An agreement to settle a long-standing tax evasion suit between Swiss banking giant UBS and the U.S. Justice Department has received mixed reviews in Switzerland.  Swiss media disagree on the potential consequences of the deal.  But all agree that Switzerland's status as a "tax paradise" is over.

Swiss banking giant UBS has been fending off demands by the U.S. Internal Revenue Service to hand over information about 52,000 wealthy American clients suspected of tax evasion.  The legal wrangling, which has been going on for months has threatened to poison diplomatic relations between two strong allies.  

But now a deal has been struck.  Terms of the agreement are still confidential.  But Swiss-American Chamber of Commerce CEO Martin Naville says he is relieved the uncertainly hanging over the protracted negotiations are over and UBS now can get on with its business of banking.

"Even a day in court would have been extremely detrimental to the future of UBS," Naville said. "And so I think avoiding court is great.  We will have to see in the details of the agreement to see exactly how much ground they had to give in the negotiations.  But, clearly this is positive for UBS."   

The U.S. Justice Department filed a civil lawsuit against UBS in February demanding details of 52,000 American clients.  The Swiss government has vigorously rejected these demands, saying it violated the country's banking secrecy laws.

Media reports indicate that under the compromise agreement worked out, UBS will agree to release data on around 5,000 people on the American list, probably those with the largest accounts.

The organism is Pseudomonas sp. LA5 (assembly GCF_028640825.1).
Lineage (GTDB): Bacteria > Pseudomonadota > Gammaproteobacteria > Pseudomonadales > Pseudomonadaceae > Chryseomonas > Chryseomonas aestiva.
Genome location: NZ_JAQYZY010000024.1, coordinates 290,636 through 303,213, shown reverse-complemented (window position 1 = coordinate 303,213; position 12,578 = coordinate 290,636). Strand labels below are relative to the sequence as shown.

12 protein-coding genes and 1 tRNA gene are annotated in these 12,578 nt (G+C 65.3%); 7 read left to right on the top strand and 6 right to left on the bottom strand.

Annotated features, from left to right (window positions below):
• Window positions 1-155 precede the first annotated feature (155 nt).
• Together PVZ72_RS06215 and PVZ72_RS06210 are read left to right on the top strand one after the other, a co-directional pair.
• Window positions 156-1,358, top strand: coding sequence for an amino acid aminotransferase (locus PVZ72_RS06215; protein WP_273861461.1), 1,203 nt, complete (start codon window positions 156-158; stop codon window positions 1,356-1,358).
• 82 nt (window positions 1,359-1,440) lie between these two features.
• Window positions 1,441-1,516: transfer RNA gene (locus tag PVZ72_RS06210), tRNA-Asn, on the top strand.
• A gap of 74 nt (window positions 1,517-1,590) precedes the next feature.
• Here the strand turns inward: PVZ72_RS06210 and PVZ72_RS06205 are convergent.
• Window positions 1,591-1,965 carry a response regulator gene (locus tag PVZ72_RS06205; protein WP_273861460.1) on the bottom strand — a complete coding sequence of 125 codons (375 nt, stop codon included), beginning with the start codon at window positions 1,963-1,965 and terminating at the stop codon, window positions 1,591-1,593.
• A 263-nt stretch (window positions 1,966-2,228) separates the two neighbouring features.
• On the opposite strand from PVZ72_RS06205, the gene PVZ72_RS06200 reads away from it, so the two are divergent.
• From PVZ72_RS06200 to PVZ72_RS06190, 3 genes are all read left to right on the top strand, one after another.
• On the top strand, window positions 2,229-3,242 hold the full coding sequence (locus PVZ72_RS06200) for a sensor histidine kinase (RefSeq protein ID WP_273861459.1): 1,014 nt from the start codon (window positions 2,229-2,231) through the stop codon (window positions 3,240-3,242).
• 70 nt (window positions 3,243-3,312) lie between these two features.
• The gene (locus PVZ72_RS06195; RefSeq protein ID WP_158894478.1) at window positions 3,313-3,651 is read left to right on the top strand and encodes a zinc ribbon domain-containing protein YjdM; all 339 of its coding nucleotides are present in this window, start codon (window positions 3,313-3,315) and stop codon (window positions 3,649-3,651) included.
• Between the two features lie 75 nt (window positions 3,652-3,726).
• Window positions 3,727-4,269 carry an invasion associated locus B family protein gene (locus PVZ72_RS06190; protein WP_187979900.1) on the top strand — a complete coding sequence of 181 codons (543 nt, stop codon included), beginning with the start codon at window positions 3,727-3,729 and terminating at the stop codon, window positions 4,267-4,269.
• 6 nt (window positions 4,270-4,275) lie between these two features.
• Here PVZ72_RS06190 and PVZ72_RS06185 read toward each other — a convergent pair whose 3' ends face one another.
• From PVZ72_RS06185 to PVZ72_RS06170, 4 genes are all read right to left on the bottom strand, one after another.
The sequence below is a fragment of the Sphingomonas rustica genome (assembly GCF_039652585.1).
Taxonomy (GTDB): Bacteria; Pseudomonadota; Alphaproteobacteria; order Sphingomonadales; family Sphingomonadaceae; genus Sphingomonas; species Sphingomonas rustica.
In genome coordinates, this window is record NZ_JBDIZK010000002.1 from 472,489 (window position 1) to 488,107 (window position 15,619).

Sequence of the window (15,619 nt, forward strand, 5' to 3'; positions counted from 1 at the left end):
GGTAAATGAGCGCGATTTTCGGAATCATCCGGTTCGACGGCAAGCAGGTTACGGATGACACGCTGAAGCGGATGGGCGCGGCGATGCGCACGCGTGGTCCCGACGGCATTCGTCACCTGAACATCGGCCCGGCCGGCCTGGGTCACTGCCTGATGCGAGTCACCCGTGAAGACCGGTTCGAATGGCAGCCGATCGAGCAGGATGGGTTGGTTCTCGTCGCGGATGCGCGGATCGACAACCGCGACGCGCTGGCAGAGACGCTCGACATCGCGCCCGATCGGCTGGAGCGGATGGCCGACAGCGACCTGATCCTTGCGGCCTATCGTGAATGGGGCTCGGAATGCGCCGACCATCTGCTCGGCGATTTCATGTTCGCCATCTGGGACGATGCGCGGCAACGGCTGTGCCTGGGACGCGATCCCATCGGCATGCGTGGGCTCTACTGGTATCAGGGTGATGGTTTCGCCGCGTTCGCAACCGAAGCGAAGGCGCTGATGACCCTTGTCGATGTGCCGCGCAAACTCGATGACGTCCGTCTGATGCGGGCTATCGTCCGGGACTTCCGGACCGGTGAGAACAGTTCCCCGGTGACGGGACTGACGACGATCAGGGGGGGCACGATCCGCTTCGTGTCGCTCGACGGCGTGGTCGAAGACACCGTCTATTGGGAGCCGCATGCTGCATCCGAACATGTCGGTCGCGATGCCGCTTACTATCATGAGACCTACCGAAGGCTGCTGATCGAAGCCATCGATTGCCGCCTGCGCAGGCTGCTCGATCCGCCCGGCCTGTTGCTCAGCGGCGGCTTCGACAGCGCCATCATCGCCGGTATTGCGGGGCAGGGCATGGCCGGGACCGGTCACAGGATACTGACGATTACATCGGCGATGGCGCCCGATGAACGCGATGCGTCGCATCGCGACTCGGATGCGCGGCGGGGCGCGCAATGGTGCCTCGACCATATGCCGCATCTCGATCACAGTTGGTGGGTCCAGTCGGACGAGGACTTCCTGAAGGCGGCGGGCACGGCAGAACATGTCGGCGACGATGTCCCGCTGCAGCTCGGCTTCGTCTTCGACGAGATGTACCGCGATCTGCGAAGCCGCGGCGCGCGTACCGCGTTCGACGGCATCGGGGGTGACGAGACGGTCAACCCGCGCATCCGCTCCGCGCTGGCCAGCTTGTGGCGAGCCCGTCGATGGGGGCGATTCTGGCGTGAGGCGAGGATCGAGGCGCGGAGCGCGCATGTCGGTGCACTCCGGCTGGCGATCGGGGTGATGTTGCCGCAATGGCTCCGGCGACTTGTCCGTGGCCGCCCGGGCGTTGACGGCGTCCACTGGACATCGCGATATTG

Naville agrees banking secrecy in Switzerland will never be the same.   He says innocent citizens do not have to worry about having their financial data kept confidential.  But anything tainted with the whiff of tax evasion will be at risk.  

"The UBS case was a very brilliant case for the IRS to make the point and to motivate all Americans to really to come back into the fold, to have voluntary disclosure and make the payments," Naville said. "I think the IRS has beautifully achieved those goals ...  It is the IRS trying to terrify the American citizens to do the right thing.  But, also, you know, make very clear to banks worldwide and tax experts and lawyers worldwide never to try again to help Americans evade tax.  Even if it is legal today, the clear message was it is not going to be legal tomorrow.  So, do not do it."  

Ultimately, Naville says UBS had no choice.  It had to give in to Washington's demands.  He says any bank that wants to be an international player has to do business in the United States, which is at the absolute center of the world's financial markets.

Representatives from the U.S. Justice Department and UBS have told the sitting judge in Miami, Florida they would move to have the legal case dismissed and would file court documents outlining the settlement next week.